A local plantation executive has called on the Ghanaian government and policy-makers to review policies on palm oil production to create a favourable business environment for the industry.

Samuel Avaala, the General Manager of Benso Oil Palm Plantation Limited (BOPP), says this will enable the private sector and the government to collaborate to make the industry stand equal to the cocoa industry in creating wealth for rural communities and boosting the economy.

Avaala made the call last Friday at a gathering for workers, independent palm fruit suppliers and local communities, including smallholder farmers who work with the company in Benso in Western Region (Province) where the company’s oil palm planations are located.

Citing instances of bottlenecks faced by the industry, he said the company paid 1.0 million cedis (about 9,800 US dollars) for domestic energy alone this year whereas the company’s direct cost of processing a tonne of fresh fruit bunches was about seven USD, the corresponding indirect cost was about 10 USD.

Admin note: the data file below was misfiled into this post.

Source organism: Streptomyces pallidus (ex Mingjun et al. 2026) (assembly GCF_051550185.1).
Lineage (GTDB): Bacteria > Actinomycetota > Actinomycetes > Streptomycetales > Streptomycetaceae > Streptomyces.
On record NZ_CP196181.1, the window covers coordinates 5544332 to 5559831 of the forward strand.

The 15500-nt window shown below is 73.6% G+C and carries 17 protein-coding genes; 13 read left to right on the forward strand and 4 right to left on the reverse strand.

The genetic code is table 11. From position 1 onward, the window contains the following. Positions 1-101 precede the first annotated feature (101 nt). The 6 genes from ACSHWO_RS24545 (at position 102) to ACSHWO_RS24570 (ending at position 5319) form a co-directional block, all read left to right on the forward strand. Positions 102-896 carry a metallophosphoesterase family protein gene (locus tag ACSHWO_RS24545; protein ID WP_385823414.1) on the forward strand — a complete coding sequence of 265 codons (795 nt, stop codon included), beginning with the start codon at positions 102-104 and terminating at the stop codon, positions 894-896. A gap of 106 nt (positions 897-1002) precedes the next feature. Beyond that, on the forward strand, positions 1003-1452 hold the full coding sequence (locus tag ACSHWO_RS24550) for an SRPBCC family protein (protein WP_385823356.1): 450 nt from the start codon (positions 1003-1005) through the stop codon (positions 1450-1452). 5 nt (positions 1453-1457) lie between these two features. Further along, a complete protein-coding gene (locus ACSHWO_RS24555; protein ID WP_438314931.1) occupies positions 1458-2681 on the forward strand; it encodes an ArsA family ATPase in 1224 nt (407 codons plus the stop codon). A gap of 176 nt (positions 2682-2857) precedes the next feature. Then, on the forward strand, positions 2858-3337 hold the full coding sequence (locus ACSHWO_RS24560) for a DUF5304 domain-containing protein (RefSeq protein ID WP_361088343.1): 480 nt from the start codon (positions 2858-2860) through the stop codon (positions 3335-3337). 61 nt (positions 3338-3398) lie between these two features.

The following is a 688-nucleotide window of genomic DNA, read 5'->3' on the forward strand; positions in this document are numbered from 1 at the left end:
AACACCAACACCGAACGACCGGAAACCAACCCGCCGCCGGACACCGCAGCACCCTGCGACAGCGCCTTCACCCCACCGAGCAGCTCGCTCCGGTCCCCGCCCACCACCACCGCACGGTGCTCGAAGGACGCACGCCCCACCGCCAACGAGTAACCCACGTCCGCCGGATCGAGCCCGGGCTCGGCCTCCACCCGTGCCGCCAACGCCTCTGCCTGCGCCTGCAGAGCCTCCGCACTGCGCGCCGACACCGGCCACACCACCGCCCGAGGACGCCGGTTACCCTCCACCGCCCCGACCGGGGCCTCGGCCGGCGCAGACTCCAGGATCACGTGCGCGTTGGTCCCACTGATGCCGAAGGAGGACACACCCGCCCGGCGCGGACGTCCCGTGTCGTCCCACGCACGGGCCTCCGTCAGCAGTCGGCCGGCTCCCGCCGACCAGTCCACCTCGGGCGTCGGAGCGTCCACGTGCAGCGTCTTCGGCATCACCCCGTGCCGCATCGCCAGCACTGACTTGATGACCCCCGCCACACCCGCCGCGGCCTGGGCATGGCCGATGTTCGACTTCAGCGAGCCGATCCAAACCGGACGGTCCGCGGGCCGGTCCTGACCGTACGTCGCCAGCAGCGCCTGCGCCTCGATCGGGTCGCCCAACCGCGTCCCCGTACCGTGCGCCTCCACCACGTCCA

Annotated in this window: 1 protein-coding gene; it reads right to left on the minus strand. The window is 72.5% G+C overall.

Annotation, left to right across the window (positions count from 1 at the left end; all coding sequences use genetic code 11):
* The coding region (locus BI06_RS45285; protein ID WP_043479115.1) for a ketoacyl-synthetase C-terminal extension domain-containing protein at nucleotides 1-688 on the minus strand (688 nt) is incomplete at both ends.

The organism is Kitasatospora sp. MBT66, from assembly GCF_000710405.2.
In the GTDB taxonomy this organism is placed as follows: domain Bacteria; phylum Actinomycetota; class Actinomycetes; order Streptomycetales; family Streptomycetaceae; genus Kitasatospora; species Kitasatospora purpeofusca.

To this end, the company would, from the next production year, begin to pay a 12.5 per cent corporate tax when there was no such tax previously, he said. Is this not high cost of doing business in Ghana? he asked.

Avaala said although Ghana was a net importer of crude palm oil although it possessed the climatic conditions suitable for cultivation of oil palm, there were challenges with land acquisition coupled with a lack of long-term capital for agriculture, particularly tree crops.

He appealed to the country’s traditional rulers, district assemblies, development partners and other stakeholders to address this problem so that investors could expand nucleus estates and smallholder and out-grower schemes.